This week, two key events in the East and West will be keenly watched by investors worldwide.
In the East, China will host its fifth plenary session, a four-day policy-setting meeting that will map the government's main economic development initiatives for the next five years.
More than 11,500km across the globe, US central bank governors will meet to discuss the United States economy and monetary policy.
Policy easing so far... does seem to be helping. Credit growth is picking up and government spending too. Fears that the economy was rapidly decelerating seem to have receded.
MR MARK WILLIAMS, Capital Economics chief Asia economist, on China's controlled easing cycle.
Both key events will set the market tone for the rest of the week - and, probably, the year.
So far, signs are looking up. When the market opens today, Singapore shares will likely pick up where Wall Street had left off - a rally.
On Friday, China's central bank decided to introduce a surprise jolt of stimulus to jump-start its slowing economy while the European Central Bank signalled it would expand its quantitative easing programme in December.
For the sixth time since November, the People's Bank of China slashed its benchmark rate by 0.25 percentage point to 4.35 per cent, effective from Saturday. The reserve requirement ratio (RRR) has fallen by 50 basis points, taking it to 17.5 per cent for major banks.
The news sent the S&P 500 rallying 1.1 per cent, erasing its losses for this year. The Dow Jones Industrial Average climbed 0.9 per cent on Friday.
"The STI is likely to trade within the range of 3,000 to 3,170 on the back of latest Chinese stimulus measures. Further upside is expected if the FOMC (Federal Open Market Committee) decides not to hike rates this year, and China introduces more economic initiatives at the plenum," remisier Alvin Yong said.
Capital Economics chief Asia economist Mark Williams said he sees benchmark rates and the RRR being cut once more before the end of the year.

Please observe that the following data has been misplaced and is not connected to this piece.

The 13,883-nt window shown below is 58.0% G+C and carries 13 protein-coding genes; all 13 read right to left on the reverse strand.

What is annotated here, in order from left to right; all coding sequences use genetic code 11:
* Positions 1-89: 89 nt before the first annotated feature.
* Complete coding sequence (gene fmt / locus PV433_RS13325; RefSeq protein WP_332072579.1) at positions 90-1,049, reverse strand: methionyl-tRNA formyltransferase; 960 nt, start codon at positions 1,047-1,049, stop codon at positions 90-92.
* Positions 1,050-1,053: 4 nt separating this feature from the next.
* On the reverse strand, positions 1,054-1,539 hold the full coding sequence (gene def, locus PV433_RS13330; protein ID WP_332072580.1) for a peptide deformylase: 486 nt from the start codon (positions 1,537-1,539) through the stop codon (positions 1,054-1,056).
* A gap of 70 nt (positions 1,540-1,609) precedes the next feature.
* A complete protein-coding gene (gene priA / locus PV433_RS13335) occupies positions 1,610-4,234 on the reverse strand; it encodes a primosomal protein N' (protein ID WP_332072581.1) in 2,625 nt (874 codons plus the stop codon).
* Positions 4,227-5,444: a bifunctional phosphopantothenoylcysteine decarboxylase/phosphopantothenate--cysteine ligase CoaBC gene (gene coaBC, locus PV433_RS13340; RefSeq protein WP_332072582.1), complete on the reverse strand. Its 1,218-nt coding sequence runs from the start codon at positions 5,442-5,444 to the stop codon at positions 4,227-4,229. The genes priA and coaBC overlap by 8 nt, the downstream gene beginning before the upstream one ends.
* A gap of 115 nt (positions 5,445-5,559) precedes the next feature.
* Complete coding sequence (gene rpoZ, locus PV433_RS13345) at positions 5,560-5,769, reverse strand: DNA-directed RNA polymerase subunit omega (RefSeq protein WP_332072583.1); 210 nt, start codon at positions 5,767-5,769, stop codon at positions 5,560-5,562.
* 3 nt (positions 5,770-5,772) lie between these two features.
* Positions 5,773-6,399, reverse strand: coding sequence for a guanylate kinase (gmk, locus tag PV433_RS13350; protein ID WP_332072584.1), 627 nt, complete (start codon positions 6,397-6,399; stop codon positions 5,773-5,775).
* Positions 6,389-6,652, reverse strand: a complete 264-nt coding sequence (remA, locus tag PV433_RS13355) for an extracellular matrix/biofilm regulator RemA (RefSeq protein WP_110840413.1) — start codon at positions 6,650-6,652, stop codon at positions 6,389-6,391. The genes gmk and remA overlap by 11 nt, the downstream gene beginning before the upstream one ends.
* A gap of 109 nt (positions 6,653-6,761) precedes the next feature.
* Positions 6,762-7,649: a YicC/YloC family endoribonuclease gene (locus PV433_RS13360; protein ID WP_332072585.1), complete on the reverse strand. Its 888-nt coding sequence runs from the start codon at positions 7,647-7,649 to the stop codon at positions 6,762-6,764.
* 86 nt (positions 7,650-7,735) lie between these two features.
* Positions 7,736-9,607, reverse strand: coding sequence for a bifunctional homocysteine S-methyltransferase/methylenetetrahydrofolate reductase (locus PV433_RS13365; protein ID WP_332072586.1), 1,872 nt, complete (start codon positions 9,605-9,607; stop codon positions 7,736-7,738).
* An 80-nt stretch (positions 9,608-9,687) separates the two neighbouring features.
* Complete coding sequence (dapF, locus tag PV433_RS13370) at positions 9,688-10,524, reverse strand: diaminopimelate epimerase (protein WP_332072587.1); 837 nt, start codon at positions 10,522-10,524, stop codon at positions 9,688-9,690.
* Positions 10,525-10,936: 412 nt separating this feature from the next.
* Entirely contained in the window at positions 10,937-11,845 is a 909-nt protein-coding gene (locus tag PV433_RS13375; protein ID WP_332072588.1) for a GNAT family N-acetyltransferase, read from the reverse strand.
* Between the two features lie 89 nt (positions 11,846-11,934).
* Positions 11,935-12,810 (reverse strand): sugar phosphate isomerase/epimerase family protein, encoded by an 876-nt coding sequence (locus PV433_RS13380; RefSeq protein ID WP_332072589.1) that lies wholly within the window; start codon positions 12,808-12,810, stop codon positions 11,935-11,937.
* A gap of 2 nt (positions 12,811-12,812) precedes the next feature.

"This is a controlled easing cycle that underlines how China's policymakers, unlike many of their peers elsewhere, still have room for policy manoeuvre.
"Policy easing so far - both monetary and fiscal - does seem to be helping. Credit growth is picking up and government spending too.
"Fears that the economy was rapidly decelerating seem to have receded. Admittedly, we're still waiting for clear evidence of an economic turnaround - September's activity data still doesn't show any great improvement," Mr Williams said.
In Singapore, traders will also be paying attention to the results of Straits Times Index (STI) heavyweights.
OCBC will announce its results on Wednesday; Sembcorp Industries will release its results on Thursday; UOB and Global Logistic Properties' results are due on Friday.
On the local economic data front, Singapore's September industrial production data will be out today, while third-quarter unemployment data will be released on Thursday.
While banking counters have rebounded from a low in early October and remain fundamentally strong, the market may not have taken into account the slowdown in loan growth and moderated net interest margin hikes, DBS Group Research said.
Still, it maintained an overweight call on banks.
"We continue to prefer OCBC over UOB for its relatively healthier asset quality, potential traction from its greater China expansion and its wealth management platform," DBS said.
Meanwhile, China's leadership is likely to use its Five-Year Plan to signal that it is not wavering on the need for structural reform, Capital Economics economist Julian Evans-Pritchard said.
"Indeed, while many have argued that policymakers have been back-tracking recently, our view is that the growth slowdown and recent policy failures such as the bungled stock market rescue will, if anything, have increased the sense of urgency over the need for structural reform," he said.
The aspect of the plan that is likely to prove the most controversial is the growth target, Mr Evans-Pritchard said.
He believes China's growth is closer to the sustainable 5.5 per cent rate than the 6.5 per cent to 7 per cent usually cited.